Semantic Progressives & Progressive Abstractions
This week on Facebook I decided to post some research on what is meant by a progressive politician. It’s hardly a new word in any political movement, the 19th century liberal philosopher John Stuart Mill thought people to be progressive beings. Certainly post Mill; politicians have invoked the word progressive to imply their commitment to modernity and fairness.
Despite their claimed adherence to a contemporary version of these progressive abstractions, any attempt at progressive social engineering has never been fair and is never going to be fair. Nevertheless, the political assumption is that being a progressive implies that a politician is imbued with altruistic motives and moral certainty. Of course it is also intended to imply that conservative is the antithesis of progressive.
Moral certainty is always a sign of cultural inferiority. The more uncivilized the man, the surer he is that he knows precisely what is right and what is wrong. All human progress, even in morals, has been the work of men who have doubted the current moral values, not of men who have whooped them up and tried to enforce them. The truly civilized man is always skeptical and tolerant, in this field as in all others. His culture is based on I am not too sure. H.L. Mencken (1880-1956)
In the UK we have yet to celebrate the centennial of our universal suffrage but we have been governed by those laying claim to being progressives since, possibly, The Third Reform Act of 1884. Perhaps little thought was given to the notion of what universal suffrage and the onward march of progressives could do to a nation without a written constitution and the consequential unfettered power that the supremacy of parliament bestowed on any government.
Constitutional reform is always going to be difficult and any government laying claim to being a government of the people by the people for the people¹ should ensure that they represent the majority view of all the people that they represent while seeking not to infringe the constitutional freedom of the minority. Constitutional change made by the UK parliament has rarely, if ever, achieved this.
NOTE: — In the UK a simple democratic vote has ensured that no political party has achieved governing power since 1945 with more than 50% of the popular vote (votes cast) and more than 40% support from the registered electorate (all those eligible to vote).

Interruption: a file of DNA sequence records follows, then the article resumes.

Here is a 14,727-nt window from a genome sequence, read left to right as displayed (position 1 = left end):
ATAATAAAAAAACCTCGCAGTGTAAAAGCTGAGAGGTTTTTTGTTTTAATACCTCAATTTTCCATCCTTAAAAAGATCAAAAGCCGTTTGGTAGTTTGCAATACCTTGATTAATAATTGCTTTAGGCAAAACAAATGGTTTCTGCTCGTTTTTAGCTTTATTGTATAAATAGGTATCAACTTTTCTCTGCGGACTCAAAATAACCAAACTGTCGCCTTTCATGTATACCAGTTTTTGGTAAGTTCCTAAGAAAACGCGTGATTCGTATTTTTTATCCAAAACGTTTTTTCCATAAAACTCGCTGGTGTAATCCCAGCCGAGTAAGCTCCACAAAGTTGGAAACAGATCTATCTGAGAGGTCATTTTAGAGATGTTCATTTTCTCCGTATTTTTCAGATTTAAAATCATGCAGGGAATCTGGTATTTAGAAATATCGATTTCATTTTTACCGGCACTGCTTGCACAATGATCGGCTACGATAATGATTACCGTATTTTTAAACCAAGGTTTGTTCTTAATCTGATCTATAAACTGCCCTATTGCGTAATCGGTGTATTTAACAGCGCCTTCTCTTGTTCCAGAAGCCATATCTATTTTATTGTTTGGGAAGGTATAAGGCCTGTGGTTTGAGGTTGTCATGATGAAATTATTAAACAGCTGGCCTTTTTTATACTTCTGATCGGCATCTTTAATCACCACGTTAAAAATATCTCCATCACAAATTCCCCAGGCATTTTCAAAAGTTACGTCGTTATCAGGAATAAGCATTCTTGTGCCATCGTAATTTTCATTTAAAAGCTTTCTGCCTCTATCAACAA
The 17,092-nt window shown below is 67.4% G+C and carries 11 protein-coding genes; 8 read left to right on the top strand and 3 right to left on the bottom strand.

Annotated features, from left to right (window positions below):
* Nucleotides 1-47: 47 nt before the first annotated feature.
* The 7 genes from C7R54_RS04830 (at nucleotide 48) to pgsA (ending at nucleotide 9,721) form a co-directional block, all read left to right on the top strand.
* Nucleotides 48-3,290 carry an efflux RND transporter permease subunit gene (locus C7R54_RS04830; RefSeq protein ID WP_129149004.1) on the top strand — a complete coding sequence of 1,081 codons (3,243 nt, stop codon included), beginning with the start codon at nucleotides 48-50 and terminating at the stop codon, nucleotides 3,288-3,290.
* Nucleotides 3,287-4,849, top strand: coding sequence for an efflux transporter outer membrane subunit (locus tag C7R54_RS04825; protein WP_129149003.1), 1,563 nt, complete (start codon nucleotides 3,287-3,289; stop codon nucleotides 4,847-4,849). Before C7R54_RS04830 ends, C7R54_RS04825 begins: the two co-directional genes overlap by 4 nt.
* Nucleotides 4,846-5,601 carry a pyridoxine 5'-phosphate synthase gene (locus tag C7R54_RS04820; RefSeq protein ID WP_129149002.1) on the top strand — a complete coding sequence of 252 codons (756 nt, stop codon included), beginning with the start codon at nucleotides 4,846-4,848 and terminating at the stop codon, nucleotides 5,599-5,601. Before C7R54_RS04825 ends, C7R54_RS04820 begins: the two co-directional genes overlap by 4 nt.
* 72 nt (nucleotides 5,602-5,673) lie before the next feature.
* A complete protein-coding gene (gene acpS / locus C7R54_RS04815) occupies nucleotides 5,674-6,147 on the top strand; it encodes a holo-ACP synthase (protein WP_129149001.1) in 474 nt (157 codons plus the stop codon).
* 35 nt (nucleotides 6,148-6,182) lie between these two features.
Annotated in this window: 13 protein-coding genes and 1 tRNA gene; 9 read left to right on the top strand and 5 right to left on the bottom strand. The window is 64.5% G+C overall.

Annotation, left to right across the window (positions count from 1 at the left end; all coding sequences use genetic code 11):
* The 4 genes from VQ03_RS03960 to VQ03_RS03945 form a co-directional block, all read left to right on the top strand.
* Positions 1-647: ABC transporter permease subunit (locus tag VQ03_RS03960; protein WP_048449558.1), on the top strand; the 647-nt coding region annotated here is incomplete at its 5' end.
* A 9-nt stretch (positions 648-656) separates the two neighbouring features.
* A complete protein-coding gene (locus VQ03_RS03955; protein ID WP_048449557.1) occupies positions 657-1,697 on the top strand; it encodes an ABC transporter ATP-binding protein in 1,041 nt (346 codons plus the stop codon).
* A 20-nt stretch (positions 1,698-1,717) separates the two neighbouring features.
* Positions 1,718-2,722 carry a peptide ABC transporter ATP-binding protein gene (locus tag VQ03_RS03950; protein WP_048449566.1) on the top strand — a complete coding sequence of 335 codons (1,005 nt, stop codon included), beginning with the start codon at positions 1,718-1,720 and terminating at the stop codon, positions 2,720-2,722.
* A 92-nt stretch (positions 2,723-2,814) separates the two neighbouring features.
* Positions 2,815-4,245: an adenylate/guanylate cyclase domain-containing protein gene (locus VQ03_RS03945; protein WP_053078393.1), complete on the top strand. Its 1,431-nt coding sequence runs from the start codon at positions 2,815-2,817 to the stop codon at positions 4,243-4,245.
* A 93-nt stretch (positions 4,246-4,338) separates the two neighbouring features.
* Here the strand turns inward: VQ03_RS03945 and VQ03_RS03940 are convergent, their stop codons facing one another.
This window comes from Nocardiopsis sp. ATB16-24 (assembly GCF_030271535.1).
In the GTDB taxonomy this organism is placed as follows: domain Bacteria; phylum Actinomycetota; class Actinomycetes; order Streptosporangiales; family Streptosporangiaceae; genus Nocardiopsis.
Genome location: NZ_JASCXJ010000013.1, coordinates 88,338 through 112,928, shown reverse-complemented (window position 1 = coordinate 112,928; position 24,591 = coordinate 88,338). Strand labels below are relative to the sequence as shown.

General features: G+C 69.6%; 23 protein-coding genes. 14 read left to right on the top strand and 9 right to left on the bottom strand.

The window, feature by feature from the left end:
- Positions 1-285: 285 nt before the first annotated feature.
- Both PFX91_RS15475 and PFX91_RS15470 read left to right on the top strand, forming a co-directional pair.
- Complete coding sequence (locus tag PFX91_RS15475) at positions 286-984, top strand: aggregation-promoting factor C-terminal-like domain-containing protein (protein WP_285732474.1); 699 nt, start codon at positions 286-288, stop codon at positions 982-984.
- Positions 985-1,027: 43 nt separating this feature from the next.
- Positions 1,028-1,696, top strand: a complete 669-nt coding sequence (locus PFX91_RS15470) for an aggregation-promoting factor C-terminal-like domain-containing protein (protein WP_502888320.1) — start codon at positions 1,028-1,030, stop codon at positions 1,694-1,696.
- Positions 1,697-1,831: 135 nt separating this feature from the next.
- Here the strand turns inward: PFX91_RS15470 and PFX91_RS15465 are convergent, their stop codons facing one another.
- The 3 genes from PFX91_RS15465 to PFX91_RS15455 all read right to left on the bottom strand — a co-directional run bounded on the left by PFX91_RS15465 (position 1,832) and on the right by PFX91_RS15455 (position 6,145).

Administrations achieve governing power with 40% or less, of the popular vote and 30% or less support from the registered electorate. Given the supremacy of parliament, progressive administrations are the inevitable outcome of all UK parliamentary elections.
Monday — What is a progressive in politics? In the SOED, a progressive is an advocate or supporter of political or social progress. Mill also wrote that a people may be progressive for a certain time and then stop when it ceases to posses individuality, which is perhaps why those who would call themselves progressives rely so heavily on semantics and political abstractions.
Tuesday — What does it mean to be a progressive in the US? Politicians in the USA are fighting to claim the high moral ground that the term progressive now infers, but it wasn’t always always so. It seems to me that in the USA there is little understanding of the difference between a democracy and a republic (other than perhaps by those wishing to make progressive political capital out of the difference).
Wednesday — Last Words on Democracy Originally written in 1926 by H.L. Mencken, a libertarian who would eschew being called a liberal progressive in any contemporary use of the words and deeply resent being called anti-American in any retrospective analysis of his works.
Thursday — Why are today’s progressive political heroes still old white men?. When applied to the state, do these progressives conflate the liberal with the illiberal, moral virtue with immoral means, fiscal deficits with fiscal prudence and, perhaps most significantly, conflate Bernard de Mandeville with Peter Drucker.
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